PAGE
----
But Wang and the rest of the AFSP team, all of whom live very busy lives, don’t have significant concerns about the future of the organization: “Right now I’m kind of keeping it on the down-low. I don’t want to put a lot of pressure on it right now since I’m doing a million things and also at school ... I don’t want to worry too much about future plans, but I do have big visions for it.” What those visions manifest to be, only time will tell.
Although most of her artistic tasks with AFSP and The Conversationalist involve graphic design, Wang’s creative origins are considerably more varied. Like many artists, she began drawing as a youngster and added painting to her repertoire in college. Initially, graphic design was something her high school classmates foisted upon her, as The Artist of her year: “Whenever someone needed a poster for some club or a poster for a performance, they’d be like, ‘Xixi, can you make this?’ assuming that just because I knew how to draw, I knew how to design.”
Soon, however, Wang figured out that digital art had vast potential. “At first, I would draw all of my designs, but then I realized that, Wow, there’s this whole digital world out there,” she said. “Honestly, I’ve never taken a graphic design class—it’s all been self-taught. I can’t really use Photoshop to save my life, so a lot of my graphic design work is on Canva.”
Wang noted that graphic design combines her interests in art with social media. She began her art career on Instagram at age twelve, posting penciled celebrity portraits and Disney-inspired doodles. Wang still posts her art on Instagram; you can watch her style and subject matter metamorphose as you scroll back through her feed (@xixiwangartist, for those interested). In contrast to the pop-culture pictures of her younger years, Wang now prefers to share sophisticated paintings and sketches exploring intimacy, self-love, and sexuality. Her last complete series featured disembodied hands clutching various sex toys, rendered in ethereal colors, at once lifelike and otherworldly.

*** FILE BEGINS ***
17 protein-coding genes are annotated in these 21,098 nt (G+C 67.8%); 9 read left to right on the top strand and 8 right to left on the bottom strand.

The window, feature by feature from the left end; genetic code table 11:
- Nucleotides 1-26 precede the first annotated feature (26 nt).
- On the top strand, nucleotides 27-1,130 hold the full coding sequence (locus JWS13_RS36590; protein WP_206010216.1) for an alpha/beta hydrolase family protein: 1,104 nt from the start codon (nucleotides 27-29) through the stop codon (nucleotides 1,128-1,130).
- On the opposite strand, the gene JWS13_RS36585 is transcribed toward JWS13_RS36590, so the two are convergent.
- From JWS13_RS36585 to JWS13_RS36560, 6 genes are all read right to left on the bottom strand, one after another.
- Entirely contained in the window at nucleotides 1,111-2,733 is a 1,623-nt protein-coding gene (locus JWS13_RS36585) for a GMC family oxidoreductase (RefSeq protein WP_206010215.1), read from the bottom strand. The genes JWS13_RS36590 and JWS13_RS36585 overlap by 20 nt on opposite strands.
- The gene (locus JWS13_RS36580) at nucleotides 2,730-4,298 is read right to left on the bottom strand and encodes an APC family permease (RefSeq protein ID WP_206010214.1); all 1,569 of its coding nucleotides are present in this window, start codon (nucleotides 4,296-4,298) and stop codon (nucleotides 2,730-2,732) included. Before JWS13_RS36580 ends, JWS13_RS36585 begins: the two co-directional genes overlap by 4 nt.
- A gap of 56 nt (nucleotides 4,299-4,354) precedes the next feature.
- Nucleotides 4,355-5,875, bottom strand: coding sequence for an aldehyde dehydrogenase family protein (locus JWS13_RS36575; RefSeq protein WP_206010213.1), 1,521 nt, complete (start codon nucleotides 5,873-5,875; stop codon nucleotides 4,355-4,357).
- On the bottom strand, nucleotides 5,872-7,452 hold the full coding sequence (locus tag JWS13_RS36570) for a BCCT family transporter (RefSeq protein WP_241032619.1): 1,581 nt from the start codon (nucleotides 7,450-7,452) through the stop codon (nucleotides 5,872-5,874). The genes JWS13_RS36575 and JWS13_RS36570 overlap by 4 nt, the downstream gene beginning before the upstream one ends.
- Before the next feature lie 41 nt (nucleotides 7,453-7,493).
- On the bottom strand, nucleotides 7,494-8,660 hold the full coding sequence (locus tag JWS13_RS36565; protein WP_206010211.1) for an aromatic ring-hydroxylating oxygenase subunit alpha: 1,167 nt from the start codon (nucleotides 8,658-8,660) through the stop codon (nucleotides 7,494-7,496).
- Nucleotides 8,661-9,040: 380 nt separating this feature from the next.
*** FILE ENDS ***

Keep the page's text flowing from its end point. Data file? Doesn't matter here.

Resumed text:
Although the pandemic took a toll on her motivation to paint, Wang has no plans to take a permanent break. She told me about a new series that she’s working on at a leisurely pace: “I asked people to send me pictures of their breasts and talk about their relationship with their breasts and body image.” She plans to enliven these images and ideas on the canvas. “I’m so grateful to the people that sent me those images and I want to create work that I’m really proud of, especially when it comes to stories of other people, images of other people who were vulnerable enough to share that side of themselves.”
Vulnerability seems to come easily to Wang—or, perhaps, she’s worked hard to make it that way. She shares the emotions and processes behind both her intimate paintings and her newborn organization without hesitation. But when I asked about the connection between the two, she paused before answering. “I think my passion for art and talking about sexuality and self-love definitely influenced the start of AFSP,” she said, “but I will admit that still, to this day, a lot of my paintings don’t really deal with my identity as an Asian-American person.”
“I’ve always felt like my paintings dealt with my identity [and] my queerness and less so with my Asian-ness. But as I’ve now started AFSP, I think I’ve stepped into a part of my life where I’m more so embracing my identity as an Asian-American person.” Wang smiled as she delivered one last line. “At the start, my work definitely inspired AFSP, and now AFSP is inspiring my art.”